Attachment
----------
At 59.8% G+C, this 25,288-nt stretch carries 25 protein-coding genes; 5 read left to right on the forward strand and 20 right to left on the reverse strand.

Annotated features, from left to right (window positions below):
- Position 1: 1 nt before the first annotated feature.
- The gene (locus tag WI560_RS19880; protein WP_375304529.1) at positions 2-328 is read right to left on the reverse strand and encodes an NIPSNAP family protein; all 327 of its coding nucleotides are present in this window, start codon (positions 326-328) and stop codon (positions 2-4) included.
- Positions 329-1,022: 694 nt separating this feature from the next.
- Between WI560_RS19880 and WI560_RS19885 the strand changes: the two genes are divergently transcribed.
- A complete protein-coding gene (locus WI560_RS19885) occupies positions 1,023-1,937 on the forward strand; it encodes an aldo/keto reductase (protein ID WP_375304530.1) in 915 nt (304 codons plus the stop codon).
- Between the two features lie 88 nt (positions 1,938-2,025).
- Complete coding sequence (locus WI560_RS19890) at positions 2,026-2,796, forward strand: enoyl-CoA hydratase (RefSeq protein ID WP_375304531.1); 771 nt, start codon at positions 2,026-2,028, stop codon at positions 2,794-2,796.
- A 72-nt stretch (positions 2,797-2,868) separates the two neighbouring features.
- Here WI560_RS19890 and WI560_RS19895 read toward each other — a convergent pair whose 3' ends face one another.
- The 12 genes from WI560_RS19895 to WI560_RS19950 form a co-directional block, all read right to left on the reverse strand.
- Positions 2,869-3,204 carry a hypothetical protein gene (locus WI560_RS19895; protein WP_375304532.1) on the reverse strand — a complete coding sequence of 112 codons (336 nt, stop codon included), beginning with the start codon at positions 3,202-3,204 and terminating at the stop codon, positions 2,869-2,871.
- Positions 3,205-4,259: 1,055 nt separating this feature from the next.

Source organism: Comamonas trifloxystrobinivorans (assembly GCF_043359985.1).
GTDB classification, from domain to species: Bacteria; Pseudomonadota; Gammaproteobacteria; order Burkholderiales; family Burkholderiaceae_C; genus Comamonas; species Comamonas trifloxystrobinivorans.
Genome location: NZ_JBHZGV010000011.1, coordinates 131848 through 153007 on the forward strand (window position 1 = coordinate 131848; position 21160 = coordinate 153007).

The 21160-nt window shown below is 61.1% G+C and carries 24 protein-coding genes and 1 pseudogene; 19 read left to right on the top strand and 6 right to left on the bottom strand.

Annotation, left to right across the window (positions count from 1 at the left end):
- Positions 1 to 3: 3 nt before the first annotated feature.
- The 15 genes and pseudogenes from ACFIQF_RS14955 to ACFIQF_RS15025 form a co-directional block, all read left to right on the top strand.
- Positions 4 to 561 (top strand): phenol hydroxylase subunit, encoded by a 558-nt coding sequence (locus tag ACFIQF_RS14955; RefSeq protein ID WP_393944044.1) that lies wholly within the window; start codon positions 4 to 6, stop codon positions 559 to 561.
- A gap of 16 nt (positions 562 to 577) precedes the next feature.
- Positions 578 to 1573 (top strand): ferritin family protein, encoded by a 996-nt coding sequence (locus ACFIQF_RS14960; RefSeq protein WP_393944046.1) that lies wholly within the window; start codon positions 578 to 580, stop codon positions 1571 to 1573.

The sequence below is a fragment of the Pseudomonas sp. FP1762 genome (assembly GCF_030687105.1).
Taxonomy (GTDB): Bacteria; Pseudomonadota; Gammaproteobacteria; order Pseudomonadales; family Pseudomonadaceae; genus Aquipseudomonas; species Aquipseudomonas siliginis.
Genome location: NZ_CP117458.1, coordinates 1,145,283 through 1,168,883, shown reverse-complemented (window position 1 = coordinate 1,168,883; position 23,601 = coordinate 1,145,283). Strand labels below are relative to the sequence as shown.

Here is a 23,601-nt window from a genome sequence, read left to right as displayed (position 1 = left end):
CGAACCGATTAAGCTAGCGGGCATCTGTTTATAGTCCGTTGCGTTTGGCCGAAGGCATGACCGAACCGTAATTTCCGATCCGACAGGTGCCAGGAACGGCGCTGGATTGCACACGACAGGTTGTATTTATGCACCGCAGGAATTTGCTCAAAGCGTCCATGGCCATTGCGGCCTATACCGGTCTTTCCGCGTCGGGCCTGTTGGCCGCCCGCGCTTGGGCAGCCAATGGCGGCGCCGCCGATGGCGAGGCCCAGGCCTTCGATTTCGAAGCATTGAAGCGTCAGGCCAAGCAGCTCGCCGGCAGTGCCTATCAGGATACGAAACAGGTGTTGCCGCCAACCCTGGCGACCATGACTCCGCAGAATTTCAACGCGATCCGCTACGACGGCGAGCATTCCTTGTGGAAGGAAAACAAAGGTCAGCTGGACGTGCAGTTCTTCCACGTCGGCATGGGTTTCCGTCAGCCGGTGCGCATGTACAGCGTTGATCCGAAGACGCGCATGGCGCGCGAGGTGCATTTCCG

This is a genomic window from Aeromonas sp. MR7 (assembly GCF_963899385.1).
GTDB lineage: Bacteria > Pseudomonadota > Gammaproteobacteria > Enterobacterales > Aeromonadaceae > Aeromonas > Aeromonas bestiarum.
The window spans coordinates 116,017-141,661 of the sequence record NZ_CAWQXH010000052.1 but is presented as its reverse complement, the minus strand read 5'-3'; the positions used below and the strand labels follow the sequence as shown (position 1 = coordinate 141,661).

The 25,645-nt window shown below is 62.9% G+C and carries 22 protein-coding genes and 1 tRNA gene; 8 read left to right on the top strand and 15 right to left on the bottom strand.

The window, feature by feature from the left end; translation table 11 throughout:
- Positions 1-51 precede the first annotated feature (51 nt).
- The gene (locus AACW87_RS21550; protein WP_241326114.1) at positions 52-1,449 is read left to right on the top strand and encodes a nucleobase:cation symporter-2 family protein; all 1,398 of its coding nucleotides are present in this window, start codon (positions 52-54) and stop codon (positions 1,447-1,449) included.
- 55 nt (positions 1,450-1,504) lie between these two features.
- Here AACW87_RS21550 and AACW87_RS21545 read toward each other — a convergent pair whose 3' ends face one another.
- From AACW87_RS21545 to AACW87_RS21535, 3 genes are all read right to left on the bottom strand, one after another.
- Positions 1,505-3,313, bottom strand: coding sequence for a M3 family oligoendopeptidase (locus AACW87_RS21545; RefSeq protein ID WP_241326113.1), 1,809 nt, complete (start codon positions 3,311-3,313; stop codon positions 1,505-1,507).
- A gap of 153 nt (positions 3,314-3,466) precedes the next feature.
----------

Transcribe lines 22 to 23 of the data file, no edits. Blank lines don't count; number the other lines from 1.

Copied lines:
- Positions 4 to 561 (top strand): phenol hydroxylase subunit, encoded by a 558-nt coding sequence (locus tag ACFIQF_RS14955; RefSeq protein ID WP_393944044.1) that lies wholly within the window; start codon positions 4 to 6, stop codon positions 559 to 561.
- A gap of 16 nt (positions 562 to 577) precedes the next feature.